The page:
These are indeed dark days for trade. The Democratic Party, which has grown increasingly hostile to trade over the past decade, controls the legislature. The president’s authority to negotiate trade agreements and present them to Congress for an up‐or‐down vote has expired, and will not be renewed. The bilateral trade agreements completed with South Korea, Colombia, Peru and Panama will likely rot on the vine, as Congress shunts them aside to consider instead trade legislation that is either antagonistic or protectionist. And for the first time in post‐World War II history, a multilateral trade negotiating round has ended in failure. The era of negotiation and accommodation may yield to one of confrontation and litigation.
One thing that has become clear this year is that Democratic Party opposition to trade runs much deeper than the leadership has been willing to admit. When the Democrats assumed control of Congress in January, the party’s leadership whispered assurances that, notwithstanding the strident anti‐trade rhetoric adopted by its rank and file, they understood the importance of continuity in U.S. trade policy. With some modifications to the U.S. trade agreement template to reflect Democratic priorities on labor and environmental issues, the Congressional leadership would be able to help the administration move the agenda forward.
A grand bargain was struck in the spring, which was nothing more than a wholesale capitulation by the administration to Congressional demands for strict, enforceable labor and environmental provisions in prospective trade agreements, including the four pending congressional consideration. But as the ink was drying, the Democrats moved the goalposts.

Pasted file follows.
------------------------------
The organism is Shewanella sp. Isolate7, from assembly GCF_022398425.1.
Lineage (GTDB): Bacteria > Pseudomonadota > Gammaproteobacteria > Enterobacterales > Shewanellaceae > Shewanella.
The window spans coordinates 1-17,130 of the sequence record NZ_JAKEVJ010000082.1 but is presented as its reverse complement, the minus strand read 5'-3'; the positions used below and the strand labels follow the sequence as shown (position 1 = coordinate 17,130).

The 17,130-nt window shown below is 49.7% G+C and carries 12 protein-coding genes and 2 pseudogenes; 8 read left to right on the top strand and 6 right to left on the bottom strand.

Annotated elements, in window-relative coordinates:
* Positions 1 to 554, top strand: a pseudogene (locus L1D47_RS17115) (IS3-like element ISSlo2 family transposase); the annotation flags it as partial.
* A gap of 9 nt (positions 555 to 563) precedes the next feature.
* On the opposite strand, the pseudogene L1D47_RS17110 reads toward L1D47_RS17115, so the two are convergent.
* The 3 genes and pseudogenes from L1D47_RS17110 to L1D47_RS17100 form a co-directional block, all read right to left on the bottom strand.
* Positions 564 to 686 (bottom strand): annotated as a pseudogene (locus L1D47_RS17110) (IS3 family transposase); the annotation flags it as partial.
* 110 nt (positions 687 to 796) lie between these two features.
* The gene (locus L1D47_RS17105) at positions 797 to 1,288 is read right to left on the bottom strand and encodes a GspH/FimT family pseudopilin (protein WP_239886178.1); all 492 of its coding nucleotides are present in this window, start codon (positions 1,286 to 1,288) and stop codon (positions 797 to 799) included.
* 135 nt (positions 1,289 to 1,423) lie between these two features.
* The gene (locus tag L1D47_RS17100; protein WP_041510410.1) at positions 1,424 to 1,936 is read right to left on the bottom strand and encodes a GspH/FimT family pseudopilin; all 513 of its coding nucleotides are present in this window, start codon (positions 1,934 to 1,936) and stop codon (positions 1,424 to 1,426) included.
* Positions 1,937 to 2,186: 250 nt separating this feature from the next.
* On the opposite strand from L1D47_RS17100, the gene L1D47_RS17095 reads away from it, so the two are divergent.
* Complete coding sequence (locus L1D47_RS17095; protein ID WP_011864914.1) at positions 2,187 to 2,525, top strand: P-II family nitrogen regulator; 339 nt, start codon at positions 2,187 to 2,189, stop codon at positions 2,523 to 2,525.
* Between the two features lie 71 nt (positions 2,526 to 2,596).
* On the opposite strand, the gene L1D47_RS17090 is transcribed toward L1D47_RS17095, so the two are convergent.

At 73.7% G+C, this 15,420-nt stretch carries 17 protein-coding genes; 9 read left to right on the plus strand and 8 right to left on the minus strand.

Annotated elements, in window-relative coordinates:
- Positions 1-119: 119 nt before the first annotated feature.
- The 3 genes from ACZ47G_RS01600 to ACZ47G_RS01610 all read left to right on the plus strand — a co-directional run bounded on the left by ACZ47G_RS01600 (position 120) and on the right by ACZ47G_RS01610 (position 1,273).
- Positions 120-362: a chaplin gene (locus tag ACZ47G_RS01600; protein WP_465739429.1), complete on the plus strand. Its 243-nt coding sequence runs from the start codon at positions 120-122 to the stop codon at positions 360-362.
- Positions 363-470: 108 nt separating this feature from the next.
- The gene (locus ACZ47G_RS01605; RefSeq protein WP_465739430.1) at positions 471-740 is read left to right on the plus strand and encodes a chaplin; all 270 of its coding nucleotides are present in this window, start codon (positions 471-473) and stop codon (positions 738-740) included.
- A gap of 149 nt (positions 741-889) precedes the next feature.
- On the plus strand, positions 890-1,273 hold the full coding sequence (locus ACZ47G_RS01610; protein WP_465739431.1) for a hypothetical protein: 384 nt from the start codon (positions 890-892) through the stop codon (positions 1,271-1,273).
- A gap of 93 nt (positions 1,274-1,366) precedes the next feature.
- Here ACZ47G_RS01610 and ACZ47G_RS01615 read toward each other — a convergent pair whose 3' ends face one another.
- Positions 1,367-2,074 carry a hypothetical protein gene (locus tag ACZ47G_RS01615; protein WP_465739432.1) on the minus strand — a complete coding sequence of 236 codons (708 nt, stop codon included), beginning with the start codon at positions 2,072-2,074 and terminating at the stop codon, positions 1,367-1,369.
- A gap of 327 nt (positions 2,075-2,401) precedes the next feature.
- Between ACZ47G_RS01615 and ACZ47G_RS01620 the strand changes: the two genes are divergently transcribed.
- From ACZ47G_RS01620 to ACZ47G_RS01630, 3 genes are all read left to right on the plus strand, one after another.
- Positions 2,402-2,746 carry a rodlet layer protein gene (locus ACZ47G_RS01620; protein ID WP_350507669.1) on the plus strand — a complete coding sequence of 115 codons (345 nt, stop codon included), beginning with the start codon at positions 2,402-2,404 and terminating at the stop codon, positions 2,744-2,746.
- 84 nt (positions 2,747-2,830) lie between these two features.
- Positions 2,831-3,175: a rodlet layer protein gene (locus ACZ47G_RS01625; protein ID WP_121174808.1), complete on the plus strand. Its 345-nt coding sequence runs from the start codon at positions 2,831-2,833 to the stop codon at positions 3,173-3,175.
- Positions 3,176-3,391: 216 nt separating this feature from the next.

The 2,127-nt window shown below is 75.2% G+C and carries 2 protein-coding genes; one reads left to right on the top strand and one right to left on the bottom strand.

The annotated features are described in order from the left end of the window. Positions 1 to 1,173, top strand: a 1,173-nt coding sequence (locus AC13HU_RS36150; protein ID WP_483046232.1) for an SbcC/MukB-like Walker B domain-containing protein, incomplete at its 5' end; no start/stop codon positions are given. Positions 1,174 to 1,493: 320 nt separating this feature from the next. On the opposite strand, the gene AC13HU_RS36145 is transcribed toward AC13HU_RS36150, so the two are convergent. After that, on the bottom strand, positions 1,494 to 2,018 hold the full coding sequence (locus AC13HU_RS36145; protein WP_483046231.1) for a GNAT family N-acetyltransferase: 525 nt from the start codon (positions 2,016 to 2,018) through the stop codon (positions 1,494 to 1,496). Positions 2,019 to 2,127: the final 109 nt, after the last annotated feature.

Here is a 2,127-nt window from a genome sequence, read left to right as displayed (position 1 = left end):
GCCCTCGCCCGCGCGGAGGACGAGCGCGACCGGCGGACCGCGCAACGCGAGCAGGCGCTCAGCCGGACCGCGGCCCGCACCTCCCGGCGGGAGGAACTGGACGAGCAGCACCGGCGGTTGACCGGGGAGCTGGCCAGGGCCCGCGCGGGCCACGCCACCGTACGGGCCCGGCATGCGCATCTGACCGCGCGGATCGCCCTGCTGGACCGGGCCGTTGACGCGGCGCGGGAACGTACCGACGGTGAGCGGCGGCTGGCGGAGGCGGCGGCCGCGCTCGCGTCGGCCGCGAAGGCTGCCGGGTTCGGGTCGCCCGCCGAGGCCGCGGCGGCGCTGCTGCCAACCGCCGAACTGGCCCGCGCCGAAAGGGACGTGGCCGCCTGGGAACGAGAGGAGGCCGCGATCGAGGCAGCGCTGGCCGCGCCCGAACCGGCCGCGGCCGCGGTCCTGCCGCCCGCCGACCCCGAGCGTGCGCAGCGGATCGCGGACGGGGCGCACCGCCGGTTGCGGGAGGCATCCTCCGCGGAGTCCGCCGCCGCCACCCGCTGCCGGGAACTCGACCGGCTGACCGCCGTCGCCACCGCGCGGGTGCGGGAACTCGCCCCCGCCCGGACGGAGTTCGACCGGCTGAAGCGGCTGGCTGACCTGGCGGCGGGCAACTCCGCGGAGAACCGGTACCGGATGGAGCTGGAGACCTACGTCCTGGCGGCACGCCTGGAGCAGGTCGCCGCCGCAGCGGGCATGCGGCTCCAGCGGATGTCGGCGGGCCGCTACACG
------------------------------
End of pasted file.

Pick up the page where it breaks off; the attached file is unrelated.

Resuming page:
The South Korea agreement was deemed unsupportable by House Ways and Means Chairman Charles Rangel (DNY) and Ways and Means Trade Subcommittee Chairman Sander Levin (D-MI) because its terms do not condition Korean automobile access to the U.S. market on the performance of U.S. automobile exporters in the Korean market. Of course, such a provision, which was put forward by Rangel and Levin in the waning days of the negotiations, would leave the U.S. auto producers in a position to decide just how much competition it wanted from Korean producers. Accordingly, that provision was a nonstarter.
The Colombia agreement was deemed unsupportable because the Uribe government allegedly has done an inadequate job of finding and prosecuting thugs who have terrorized and killed Colombian unionists over the years. Thus, Democratic disdain for a right‐ofcenter Latin American government, which also happens to be one of the few regional governments not openly hostile to U.S. policy, suffices for justification to deprive Colombian citizens of the opportunity to improve their lots through better trade terms with the United States.
Consideration of the Peru agreement was sidelined until Chairman Rangel and others have a chance to visit Peru, see first hand how its factories are run, and possibly change the agreement’s terms, again. Democrats have used the labor conditions excuse to camouflage Big Labor’s real motive, which is to kill trade deals at all costs. At least that truth now has been exposed. But regrettably, the anti‐trade objectives of organized labor and importcompeting interests have dovetailed conveniently with proliferating misconceptions and myths about imports, jobs, and manufacturing to produce a phony sense of crisis.
Most of the anti‐trade legislation introduced this Congress is premised on the myth of U.S. manufacturing decline at the hands of rising imports, mostly from China. But U.S. manufacturing is thriving. In 2006 the manufacturing sector achieved record output, record sales, record profits, record profit rates, and record return on investment.